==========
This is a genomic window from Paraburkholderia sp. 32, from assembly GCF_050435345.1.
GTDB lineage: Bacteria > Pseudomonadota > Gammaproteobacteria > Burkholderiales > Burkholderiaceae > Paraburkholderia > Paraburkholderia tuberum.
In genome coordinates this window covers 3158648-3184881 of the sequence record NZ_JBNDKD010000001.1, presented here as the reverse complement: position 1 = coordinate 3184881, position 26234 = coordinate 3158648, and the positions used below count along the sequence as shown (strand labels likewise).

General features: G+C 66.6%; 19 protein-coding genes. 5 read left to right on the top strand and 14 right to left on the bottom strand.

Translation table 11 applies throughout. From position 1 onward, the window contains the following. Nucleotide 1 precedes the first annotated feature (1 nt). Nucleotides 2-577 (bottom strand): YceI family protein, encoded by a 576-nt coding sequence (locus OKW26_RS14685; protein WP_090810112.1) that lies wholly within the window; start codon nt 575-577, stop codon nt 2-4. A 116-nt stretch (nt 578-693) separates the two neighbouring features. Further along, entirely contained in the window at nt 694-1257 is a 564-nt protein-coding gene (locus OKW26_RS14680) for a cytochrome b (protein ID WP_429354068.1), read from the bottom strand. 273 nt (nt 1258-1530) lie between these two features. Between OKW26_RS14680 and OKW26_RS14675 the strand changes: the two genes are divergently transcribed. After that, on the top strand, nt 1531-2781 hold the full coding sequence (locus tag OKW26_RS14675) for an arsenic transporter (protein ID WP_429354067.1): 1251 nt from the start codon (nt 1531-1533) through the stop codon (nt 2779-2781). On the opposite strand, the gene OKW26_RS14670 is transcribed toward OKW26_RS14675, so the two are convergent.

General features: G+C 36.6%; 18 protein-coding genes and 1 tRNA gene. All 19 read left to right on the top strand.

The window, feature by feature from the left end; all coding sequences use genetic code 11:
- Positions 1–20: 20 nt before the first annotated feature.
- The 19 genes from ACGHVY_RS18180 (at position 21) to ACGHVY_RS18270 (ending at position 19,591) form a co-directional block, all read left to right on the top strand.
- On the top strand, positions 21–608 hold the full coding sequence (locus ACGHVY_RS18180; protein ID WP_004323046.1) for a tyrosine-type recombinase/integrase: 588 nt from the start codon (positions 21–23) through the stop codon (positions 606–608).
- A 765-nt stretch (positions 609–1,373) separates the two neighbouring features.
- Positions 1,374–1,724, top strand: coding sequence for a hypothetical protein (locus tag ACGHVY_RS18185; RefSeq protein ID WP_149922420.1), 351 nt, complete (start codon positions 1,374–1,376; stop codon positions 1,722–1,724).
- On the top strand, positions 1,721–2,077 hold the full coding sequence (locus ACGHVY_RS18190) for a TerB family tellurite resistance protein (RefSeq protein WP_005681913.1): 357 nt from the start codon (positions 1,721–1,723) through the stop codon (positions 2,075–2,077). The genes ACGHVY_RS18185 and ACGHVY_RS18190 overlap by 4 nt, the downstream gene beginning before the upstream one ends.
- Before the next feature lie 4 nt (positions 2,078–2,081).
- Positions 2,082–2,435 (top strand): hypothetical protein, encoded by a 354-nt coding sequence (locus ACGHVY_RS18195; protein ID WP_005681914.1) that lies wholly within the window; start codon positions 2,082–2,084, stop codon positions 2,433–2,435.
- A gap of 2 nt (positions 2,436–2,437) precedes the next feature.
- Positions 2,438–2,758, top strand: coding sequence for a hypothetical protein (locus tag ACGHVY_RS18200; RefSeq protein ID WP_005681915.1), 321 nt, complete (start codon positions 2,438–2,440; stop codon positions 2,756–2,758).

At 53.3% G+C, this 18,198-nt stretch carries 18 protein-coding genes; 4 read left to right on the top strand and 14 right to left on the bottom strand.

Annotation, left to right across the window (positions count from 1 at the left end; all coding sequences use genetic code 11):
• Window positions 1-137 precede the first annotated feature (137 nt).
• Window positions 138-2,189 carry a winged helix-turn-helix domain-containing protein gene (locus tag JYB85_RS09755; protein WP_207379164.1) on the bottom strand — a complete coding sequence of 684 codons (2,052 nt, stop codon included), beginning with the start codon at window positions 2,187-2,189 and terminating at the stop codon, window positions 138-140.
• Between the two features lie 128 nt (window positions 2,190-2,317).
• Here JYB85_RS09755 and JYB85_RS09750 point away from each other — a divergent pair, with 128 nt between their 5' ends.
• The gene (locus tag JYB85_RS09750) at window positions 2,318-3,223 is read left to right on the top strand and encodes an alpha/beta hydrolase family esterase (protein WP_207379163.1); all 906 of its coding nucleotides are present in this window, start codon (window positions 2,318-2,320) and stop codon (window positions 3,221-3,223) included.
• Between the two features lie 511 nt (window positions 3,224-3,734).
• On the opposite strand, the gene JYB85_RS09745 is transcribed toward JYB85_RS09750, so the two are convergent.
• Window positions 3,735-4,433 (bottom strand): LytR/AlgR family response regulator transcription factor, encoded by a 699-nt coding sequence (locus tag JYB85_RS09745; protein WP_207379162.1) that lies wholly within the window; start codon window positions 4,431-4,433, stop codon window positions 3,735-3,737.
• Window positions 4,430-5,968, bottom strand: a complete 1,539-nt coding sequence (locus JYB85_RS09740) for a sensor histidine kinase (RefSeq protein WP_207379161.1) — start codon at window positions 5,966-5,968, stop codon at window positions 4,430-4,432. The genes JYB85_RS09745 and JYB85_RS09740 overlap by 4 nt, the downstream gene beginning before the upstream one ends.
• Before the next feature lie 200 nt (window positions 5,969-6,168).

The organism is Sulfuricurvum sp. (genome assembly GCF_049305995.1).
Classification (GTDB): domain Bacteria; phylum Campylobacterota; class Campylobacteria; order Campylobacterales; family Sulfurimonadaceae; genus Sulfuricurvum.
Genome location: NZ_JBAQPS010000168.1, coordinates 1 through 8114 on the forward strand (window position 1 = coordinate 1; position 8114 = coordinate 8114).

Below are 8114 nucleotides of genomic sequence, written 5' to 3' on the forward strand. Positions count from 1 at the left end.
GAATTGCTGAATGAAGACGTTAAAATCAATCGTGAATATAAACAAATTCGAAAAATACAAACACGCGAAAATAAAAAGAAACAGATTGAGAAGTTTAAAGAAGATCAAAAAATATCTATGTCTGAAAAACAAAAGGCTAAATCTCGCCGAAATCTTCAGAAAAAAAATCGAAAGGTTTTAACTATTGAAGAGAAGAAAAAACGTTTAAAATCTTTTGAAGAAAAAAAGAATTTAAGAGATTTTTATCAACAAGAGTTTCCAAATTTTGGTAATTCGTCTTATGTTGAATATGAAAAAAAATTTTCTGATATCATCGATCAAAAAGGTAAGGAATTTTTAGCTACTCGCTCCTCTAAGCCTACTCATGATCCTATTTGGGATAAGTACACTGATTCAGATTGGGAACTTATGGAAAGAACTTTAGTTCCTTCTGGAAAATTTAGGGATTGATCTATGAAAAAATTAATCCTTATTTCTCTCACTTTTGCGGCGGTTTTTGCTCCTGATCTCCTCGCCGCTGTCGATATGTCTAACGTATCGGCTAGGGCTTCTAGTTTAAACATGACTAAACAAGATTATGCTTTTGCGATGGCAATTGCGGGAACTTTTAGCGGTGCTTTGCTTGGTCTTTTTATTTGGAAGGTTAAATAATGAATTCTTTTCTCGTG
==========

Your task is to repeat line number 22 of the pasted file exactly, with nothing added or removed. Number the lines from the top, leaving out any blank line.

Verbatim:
• Between the two features lie 128 nt (window positions 2,190-2,317).